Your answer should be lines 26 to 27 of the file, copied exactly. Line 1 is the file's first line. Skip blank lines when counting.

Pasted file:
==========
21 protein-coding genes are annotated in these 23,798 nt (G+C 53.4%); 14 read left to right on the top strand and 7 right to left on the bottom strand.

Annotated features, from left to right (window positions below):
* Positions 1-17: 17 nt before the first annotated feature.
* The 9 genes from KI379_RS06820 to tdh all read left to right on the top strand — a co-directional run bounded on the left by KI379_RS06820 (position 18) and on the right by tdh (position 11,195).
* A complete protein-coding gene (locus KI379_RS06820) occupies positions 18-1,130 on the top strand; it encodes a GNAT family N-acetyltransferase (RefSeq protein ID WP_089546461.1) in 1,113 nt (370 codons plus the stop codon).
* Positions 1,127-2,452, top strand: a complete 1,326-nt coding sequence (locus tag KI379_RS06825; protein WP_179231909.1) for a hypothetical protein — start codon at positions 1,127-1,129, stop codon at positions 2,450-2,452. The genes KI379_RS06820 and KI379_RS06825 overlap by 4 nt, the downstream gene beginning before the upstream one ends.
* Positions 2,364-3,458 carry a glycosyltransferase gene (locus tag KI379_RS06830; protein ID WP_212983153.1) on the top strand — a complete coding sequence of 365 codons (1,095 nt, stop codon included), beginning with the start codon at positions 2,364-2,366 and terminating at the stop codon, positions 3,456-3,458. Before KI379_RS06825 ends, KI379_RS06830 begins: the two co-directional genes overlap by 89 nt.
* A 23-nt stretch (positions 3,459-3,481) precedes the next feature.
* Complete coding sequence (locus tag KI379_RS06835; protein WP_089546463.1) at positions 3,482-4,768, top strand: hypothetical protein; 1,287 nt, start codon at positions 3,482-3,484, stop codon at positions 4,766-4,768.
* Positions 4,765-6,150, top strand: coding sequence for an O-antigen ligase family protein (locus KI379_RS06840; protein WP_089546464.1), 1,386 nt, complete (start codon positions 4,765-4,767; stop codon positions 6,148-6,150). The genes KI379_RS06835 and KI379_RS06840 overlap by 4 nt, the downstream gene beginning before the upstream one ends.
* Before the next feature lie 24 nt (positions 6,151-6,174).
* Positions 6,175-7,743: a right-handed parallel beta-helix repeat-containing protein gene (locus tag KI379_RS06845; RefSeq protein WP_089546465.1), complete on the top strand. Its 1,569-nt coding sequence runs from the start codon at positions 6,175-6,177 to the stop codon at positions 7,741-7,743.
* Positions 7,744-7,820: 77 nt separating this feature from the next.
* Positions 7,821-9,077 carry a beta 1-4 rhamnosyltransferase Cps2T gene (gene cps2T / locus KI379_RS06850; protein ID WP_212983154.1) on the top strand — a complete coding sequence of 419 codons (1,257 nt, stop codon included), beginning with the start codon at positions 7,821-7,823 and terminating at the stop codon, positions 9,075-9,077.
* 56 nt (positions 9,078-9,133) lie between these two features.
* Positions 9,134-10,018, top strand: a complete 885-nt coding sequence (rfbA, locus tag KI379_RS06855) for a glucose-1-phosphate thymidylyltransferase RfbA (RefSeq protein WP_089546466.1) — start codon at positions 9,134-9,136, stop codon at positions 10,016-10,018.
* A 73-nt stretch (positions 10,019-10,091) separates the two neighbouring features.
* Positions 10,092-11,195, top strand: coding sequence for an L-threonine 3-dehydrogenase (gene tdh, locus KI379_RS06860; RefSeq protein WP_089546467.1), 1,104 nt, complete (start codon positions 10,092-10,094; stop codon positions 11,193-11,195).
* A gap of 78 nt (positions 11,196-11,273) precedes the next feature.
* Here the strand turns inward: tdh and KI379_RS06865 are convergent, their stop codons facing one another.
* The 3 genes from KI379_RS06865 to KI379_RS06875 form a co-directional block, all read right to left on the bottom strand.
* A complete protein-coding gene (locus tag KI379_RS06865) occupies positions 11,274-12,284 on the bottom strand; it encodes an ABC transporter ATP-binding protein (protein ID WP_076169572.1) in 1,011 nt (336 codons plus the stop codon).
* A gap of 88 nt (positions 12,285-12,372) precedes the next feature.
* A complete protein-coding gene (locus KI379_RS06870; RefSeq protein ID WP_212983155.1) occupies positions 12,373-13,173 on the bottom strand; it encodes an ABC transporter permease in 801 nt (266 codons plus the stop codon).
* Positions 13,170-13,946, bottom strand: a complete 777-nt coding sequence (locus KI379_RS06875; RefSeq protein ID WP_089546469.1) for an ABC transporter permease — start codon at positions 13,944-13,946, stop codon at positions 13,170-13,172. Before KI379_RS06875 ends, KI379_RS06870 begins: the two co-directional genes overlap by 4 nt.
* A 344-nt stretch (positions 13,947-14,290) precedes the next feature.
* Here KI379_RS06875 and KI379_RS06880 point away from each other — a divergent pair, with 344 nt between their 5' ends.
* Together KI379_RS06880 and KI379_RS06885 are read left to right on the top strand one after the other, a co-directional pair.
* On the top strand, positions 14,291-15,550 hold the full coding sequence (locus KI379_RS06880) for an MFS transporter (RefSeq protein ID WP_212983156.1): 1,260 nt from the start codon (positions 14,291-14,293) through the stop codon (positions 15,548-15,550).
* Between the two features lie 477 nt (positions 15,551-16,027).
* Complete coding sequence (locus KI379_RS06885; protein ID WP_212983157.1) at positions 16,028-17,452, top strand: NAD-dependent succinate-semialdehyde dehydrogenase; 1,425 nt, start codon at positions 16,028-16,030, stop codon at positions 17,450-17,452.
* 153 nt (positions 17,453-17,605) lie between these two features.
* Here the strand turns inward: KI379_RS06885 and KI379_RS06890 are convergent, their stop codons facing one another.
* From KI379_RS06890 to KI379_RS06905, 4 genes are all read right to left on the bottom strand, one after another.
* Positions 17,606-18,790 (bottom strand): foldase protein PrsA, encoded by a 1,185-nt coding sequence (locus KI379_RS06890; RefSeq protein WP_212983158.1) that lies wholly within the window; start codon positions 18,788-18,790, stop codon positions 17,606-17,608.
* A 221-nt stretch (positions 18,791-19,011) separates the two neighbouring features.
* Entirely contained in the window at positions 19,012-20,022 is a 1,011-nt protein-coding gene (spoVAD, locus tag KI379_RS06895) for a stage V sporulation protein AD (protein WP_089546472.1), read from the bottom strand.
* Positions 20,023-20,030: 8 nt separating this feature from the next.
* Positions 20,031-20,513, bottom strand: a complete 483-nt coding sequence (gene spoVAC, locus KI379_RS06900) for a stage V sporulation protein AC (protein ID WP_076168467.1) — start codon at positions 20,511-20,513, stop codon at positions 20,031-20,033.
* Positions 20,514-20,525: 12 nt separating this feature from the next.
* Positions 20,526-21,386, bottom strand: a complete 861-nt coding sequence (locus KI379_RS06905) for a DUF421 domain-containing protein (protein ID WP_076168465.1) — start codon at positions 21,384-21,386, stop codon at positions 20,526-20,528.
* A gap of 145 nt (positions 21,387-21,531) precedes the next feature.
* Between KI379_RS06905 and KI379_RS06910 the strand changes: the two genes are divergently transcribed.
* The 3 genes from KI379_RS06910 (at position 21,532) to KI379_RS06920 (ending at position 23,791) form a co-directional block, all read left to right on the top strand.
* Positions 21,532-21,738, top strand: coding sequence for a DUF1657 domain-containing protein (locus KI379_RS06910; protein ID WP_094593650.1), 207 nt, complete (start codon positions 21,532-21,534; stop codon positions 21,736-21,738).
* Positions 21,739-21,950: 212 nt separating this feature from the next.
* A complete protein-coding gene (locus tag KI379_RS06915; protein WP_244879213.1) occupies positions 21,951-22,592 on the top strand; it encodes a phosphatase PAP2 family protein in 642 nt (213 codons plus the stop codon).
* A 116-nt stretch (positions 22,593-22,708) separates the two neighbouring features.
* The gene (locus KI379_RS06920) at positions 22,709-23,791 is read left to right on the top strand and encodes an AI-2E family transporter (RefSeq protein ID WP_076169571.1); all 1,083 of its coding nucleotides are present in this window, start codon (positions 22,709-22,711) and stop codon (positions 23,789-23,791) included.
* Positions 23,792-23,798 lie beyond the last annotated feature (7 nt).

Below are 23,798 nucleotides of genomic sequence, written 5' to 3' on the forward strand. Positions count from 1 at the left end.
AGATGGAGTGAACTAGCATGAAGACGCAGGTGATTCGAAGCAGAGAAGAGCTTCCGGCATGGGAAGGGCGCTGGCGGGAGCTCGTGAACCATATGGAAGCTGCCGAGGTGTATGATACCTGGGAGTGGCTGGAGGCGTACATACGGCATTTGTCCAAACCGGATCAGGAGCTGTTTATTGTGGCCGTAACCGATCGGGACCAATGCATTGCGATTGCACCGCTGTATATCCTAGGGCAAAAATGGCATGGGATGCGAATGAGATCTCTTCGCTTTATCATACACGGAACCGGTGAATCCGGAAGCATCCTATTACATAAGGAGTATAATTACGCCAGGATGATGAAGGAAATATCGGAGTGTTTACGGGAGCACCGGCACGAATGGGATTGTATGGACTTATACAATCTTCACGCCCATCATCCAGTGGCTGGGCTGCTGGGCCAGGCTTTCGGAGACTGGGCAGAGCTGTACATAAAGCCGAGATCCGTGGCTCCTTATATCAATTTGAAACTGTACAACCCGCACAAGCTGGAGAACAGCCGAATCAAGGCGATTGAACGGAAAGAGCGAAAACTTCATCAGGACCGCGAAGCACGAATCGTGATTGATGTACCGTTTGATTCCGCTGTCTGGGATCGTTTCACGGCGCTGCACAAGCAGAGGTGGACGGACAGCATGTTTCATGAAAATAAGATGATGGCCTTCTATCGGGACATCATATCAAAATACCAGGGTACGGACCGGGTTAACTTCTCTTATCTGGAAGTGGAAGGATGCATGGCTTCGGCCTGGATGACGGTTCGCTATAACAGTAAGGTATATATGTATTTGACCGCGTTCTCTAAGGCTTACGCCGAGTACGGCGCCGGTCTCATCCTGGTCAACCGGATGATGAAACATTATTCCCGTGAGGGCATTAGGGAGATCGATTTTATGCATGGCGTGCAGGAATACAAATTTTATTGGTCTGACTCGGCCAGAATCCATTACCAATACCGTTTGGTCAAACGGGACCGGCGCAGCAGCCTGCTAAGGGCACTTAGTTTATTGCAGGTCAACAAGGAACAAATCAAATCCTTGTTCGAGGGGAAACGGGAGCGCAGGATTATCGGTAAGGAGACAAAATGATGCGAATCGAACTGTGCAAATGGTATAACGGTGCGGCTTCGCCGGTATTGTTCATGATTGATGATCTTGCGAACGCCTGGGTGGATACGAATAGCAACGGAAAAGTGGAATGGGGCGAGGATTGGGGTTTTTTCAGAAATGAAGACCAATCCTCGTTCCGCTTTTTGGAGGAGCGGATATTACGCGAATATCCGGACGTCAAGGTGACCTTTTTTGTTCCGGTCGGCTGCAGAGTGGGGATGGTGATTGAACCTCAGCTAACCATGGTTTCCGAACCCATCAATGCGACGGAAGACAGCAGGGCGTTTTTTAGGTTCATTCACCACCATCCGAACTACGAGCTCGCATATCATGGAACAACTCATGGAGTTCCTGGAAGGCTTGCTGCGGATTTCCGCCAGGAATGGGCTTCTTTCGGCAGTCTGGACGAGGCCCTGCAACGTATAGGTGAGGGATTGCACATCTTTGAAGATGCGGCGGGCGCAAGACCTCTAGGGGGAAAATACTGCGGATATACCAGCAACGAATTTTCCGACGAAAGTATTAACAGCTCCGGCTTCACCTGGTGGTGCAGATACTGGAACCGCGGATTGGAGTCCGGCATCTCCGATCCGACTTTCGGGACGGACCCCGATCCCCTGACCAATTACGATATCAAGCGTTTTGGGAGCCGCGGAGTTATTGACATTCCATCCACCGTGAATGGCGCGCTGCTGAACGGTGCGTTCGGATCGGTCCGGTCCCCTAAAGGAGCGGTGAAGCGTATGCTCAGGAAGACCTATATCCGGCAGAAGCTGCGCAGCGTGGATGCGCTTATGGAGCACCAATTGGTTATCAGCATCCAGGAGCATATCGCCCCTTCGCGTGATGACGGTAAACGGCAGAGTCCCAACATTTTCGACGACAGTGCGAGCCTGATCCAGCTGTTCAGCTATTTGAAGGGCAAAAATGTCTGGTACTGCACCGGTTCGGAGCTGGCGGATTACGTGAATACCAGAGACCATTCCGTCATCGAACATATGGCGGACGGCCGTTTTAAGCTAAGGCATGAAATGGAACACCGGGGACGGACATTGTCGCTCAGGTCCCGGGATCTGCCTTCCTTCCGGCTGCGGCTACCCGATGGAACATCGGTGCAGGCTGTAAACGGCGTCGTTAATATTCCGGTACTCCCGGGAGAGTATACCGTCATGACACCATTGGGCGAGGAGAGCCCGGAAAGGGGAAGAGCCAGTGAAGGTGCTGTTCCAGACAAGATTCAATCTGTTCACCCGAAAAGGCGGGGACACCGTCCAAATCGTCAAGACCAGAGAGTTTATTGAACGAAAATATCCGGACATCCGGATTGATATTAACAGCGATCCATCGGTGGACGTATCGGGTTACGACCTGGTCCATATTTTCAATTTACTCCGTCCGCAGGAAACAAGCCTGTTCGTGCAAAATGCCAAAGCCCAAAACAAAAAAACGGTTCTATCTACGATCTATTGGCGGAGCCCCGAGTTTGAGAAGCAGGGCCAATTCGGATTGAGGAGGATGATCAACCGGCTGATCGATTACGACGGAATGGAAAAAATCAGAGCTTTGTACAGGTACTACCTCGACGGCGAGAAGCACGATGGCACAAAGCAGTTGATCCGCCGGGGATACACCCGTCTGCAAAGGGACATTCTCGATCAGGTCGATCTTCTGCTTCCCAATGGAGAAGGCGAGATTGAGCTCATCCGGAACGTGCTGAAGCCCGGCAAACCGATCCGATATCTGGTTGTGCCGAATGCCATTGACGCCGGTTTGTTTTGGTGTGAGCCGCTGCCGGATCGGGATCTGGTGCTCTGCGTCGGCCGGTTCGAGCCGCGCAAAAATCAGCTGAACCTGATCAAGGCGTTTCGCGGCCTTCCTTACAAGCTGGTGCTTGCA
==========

* A 344-nt stretch (positions 13,947-14,290) precedes the next feature.
* Here KI379_RS06875 and KI379_RS06880 point away from each other — a divergent pair, with 344 nt between their 5' ends.